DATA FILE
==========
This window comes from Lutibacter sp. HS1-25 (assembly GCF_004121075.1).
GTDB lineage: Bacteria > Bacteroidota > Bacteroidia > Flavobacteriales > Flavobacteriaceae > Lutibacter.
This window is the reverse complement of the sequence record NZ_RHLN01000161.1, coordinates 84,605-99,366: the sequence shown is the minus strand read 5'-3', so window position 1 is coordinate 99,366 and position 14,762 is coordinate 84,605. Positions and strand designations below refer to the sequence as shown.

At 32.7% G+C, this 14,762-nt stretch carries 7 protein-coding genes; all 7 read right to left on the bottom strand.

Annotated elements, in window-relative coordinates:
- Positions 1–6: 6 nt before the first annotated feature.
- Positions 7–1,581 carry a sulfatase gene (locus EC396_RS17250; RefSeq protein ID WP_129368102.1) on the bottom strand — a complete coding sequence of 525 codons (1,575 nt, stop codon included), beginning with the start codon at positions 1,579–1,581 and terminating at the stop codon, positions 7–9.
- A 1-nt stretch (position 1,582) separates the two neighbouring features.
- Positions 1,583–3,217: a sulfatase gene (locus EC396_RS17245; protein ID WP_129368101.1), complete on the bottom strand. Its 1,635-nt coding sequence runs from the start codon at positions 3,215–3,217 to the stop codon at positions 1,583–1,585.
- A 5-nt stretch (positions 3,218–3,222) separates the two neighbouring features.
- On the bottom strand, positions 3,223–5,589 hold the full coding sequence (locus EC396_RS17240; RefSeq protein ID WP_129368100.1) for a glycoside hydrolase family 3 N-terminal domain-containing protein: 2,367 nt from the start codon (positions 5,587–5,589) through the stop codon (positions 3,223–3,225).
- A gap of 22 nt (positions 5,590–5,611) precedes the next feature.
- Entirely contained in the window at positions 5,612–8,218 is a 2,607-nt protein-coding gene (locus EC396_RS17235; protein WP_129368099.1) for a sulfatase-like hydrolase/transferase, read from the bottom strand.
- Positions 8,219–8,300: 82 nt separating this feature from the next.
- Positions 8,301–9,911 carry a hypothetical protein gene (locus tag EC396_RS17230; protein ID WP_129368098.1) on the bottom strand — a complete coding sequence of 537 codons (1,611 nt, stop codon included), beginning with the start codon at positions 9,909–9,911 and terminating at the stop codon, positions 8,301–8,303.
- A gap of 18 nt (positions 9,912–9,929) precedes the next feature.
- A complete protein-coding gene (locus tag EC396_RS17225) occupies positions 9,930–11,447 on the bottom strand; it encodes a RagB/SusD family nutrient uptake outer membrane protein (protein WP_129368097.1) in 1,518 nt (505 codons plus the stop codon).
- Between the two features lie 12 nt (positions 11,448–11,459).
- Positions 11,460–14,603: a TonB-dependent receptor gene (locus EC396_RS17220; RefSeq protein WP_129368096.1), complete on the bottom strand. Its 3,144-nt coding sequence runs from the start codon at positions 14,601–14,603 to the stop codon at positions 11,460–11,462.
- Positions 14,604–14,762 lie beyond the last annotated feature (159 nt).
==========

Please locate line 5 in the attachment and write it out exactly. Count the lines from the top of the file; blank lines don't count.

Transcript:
Annotated elements, in window-relative coordinates: